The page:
Victor Amadeus III of Sardinia

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Victor Amadeus III (Vittorio Amadeo Maria; 26 June 1726 – 16 October 1796) was King of Sardinia from 1773 until his death. Although he was politically conservative, he carried out numerous administrative reforms until declaring war on revolutionary France in 1792[1]. He was the father of the last three mainline Kings of Sardinia.


Early life and personality

Born at the Royal Palace of Turin, he was a son of Charles Emmanuel III of Sardinia and his second wife Polyxena of Hesse-Rotenburg. He was styled as the Duke of Savoy from birth till he succeeded to his fathers throne.[2] He was the eldest son of his parents and was the heir apparent from birth which was greeted with much celebration – his father had had a son with his first wife also named Victor Amadeus, Duke of Aosta who died in 1725. His education was entrusted to Gerdil Giacinto Sigismondo with a particular emphasis on military training. Throughout his life he would have a great interest in the state military which he lavished attention on. As a young prince, he surrounded himself with intellectuals and ministers many of which would come to prominence in his reign. He was a private conservative and very religious person, who, as a young boy, stayed far from public life. His father felt him to be unsuitable to hold power. Good-natured but naive, Savoy would be loved by his subjects for his generosity[3].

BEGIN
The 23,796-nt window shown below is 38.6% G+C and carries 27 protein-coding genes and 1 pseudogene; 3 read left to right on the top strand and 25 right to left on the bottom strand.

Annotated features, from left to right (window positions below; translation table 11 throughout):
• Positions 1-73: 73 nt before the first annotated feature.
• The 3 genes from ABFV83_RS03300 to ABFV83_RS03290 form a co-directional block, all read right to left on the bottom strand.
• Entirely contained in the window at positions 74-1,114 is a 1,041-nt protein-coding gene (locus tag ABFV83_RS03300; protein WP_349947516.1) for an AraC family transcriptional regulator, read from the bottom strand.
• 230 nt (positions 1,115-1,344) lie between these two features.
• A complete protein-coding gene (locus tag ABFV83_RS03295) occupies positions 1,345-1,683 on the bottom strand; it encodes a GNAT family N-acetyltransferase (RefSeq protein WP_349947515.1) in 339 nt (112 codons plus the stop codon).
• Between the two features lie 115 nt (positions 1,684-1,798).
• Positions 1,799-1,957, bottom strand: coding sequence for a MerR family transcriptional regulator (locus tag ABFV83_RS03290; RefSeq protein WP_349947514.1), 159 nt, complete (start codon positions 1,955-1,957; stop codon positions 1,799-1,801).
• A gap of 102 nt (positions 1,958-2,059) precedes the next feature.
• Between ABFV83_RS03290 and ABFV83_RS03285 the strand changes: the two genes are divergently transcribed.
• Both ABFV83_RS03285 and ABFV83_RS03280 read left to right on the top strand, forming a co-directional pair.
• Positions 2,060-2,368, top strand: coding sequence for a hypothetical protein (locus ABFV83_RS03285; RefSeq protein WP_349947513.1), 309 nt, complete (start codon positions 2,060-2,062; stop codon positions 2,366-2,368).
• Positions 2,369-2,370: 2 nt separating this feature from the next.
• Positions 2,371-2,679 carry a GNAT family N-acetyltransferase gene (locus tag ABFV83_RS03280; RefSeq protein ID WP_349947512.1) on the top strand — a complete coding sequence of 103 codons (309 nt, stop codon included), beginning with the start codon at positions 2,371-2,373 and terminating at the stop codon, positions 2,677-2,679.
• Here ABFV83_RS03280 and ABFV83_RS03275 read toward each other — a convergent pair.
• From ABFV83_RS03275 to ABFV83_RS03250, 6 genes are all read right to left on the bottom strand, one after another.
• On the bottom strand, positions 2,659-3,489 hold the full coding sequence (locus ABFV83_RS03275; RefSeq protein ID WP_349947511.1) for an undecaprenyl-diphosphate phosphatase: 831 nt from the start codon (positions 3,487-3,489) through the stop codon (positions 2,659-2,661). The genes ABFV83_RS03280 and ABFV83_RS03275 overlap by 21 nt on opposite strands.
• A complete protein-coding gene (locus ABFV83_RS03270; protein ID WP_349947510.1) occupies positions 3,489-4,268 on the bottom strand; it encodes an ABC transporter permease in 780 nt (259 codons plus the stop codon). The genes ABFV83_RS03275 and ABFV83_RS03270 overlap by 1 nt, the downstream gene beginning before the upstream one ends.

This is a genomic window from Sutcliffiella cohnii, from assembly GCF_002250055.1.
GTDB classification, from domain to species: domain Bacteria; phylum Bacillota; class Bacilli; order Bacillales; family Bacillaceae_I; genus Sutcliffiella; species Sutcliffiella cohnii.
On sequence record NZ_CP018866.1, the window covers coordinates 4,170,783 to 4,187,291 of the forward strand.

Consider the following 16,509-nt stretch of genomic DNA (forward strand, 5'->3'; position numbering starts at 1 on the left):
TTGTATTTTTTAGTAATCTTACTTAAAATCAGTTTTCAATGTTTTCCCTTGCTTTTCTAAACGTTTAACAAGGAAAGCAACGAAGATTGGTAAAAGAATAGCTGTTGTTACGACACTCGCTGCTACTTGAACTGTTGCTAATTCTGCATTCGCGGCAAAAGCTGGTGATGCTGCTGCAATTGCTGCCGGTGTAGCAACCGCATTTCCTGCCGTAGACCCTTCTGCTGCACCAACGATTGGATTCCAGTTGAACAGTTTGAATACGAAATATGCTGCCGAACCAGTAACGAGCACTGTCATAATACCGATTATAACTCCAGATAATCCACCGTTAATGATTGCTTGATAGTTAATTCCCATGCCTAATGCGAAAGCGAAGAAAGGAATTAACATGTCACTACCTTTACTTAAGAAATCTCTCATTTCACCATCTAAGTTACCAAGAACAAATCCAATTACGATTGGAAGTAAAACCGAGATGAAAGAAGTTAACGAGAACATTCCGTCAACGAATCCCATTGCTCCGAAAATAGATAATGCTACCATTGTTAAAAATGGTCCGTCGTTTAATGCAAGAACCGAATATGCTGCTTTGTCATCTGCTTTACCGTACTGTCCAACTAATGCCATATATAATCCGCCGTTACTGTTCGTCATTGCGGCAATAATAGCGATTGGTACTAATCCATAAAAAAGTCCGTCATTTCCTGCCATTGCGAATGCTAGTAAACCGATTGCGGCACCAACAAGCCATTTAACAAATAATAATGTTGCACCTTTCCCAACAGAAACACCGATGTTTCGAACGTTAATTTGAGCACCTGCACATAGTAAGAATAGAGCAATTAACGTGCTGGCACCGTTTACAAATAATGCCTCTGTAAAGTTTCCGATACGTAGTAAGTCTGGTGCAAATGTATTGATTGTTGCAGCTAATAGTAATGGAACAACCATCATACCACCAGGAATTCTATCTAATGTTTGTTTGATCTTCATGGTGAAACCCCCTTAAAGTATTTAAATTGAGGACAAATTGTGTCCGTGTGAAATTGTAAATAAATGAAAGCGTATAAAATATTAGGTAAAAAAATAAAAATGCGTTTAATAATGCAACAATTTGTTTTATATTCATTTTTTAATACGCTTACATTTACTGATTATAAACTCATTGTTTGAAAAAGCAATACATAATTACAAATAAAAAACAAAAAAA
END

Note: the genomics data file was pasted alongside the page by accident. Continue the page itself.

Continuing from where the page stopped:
He married Infanta Maria Antonietta of Spain (1729–1785), youngest daughter of Philip V of Spain and Elisabeth Farnese[4]. They were married on 31 May 1750 at Oulx and later had twelve children. He had a loving relationship with his wife who exerted little influence over her husband[4]. The marriage had been arranged by Maria Antonietta's half brother, the ruling Ferdinand VI of Spain. The Spanish Infanta had been previously rejected by Louis, Dauphin of France. The union was used to strengthen relations between Madrid and Turin having fought on opposing sides in the War of the Austrian Succession. The Treaty of Aix-la-Chapelle ended the war.

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